Thousands marched through the town of Dumfries in the south of Scotland last Saturday in the latest of a series of marches for Scottish independence.
Local police “estimated 10,000” people marched and, unusually, even tweeted a picture of the protest.
Many locals said it was the largest protest over any issue in living memory.
Some protesters travelled over a hundred miles to join the demonstration.
Among the Yes groups marching were those for pensioners, trade unionists and many from the local area. They were joined by the English Scots For Yes group.
The large turnout locally stands in stark contrast to the 66 percent and 67 percent vote to reject independence in the areas that border England.
One local Tory politician said the march was “an affront to voters here”.
The Tories currently hold all three Westminster MPs, and all three Holyrood MSPs in the respective constituencies that straddle the border regions.
Independence has started to dominate politics in Scotland again. Among the debates is the timing and circumstances of a second referendum, “legal” or not.
Last month organisers of an upcoming series of demonstrations, All Under One Banner, said over 50,000 people marched through Glasgow.
An official Scottish National Party (SNP) presence was hard to spot there but in Dumfries the support from the local party leadership was clear. The publication of the SNP’s “growth commission” report has been pitched as a strategy to win over No voters to independence.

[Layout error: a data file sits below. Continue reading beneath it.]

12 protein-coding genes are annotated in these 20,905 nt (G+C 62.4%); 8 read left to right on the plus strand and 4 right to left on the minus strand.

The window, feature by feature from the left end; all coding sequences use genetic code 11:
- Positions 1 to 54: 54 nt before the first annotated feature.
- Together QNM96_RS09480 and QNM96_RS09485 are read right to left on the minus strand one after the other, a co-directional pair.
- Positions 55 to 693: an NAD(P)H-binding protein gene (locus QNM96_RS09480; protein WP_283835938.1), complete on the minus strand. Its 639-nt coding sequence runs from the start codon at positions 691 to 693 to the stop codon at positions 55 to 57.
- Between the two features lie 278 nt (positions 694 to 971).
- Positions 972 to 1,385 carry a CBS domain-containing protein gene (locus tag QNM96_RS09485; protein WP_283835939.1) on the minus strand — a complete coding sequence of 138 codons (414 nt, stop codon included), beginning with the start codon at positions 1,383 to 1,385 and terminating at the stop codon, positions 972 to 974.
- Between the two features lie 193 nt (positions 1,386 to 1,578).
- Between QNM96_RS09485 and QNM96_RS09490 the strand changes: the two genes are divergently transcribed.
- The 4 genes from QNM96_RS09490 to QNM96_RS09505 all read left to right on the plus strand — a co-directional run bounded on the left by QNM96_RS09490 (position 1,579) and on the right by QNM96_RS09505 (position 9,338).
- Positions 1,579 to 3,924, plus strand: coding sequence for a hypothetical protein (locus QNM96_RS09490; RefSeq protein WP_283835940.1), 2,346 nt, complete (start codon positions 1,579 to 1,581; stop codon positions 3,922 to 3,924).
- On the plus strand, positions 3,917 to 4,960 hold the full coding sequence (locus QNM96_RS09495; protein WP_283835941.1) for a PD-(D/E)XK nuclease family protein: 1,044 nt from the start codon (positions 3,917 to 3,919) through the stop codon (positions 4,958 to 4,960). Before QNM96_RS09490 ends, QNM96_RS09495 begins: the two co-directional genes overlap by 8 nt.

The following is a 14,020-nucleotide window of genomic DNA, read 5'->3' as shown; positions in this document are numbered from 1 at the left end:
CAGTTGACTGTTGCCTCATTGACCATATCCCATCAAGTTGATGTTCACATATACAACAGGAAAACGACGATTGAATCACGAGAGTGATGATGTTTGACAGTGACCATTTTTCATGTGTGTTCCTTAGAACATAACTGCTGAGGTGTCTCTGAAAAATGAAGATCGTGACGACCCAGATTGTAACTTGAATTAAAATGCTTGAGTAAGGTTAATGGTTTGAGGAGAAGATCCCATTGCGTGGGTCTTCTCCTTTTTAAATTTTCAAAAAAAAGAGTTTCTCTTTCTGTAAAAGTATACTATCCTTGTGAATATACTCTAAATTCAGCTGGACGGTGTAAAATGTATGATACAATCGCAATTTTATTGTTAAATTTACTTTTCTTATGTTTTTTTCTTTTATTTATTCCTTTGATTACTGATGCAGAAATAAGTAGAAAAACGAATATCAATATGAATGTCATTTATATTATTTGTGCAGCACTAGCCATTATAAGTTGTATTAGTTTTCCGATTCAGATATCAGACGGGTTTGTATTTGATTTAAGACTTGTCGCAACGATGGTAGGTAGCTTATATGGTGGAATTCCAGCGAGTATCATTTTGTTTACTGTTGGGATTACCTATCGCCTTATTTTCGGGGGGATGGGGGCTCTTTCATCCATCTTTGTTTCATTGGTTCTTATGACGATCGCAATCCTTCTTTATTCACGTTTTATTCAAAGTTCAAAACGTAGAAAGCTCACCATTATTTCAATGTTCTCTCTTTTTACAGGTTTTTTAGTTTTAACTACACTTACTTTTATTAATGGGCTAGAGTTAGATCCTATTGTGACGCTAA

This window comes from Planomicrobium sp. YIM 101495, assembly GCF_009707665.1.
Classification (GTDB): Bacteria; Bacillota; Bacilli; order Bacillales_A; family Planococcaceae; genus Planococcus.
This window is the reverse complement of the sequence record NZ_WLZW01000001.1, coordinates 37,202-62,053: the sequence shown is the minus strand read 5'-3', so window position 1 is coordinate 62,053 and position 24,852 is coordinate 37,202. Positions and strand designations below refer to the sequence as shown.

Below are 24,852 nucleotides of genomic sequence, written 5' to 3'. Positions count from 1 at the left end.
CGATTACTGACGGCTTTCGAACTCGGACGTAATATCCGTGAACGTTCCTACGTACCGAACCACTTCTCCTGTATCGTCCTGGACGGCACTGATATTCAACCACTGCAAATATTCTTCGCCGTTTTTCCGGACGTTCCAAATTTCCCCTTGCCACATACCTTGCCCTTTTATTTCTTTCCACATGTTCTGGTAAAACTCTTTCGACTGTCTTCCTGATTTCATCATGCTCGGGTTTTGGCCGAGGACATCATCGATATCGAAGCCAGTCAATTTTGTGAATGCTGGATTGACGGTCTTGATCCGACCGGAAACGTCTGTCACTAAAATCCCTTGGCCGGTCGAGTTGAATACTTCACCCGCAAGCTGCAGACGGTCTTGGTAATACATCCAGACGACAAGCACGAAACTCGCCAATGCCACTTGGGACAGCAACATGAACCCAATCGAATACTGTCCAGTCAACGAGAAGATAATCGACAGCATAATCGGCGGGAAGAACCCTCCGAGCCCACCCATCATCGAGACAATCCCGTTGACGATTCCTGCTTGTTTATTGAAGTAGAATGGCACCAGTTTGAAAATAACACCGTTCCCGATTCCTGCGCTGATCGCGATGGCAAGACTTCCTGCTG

Right wing and business commentators have welcomed its pro-EU,
pro-market prescriptions as “mature” and “responsible”. John Kay, a member of the first minister’s standing council on Scotland and Europe, wrote in the Financial Times newspaper on Saturday.
“Watching the progress of Scottish nationalism is like watching a teenager grow up,” it said.
Kay added, “The report belies the leftist image of Scottish politics with a strong pro-business focus, recognising that the success of small economies depends on the ability of strong domestic industries to sell specialised products in global markets.”
SNP leader Nicola Sturgeon wants keep Scotland’s bosses onside while taking recent supporters of independence for granted.
This kind of triangulation—with its echoes of Tony Blair—saw one former SNP minister brand the party “New SNP” last week.
A mass movement from below in 2014 nearly won the vote. Support grew when the campaign focussed on social issues such as the NHS.
What brought the British state close to breaking up was an active campaign of working class people fuelled by a desire to break from
Westminster austerity, not narrow nationalism.
The independence movement needs the opposite strategy to that which Sturgeon’s leadership is offering if it is going to win.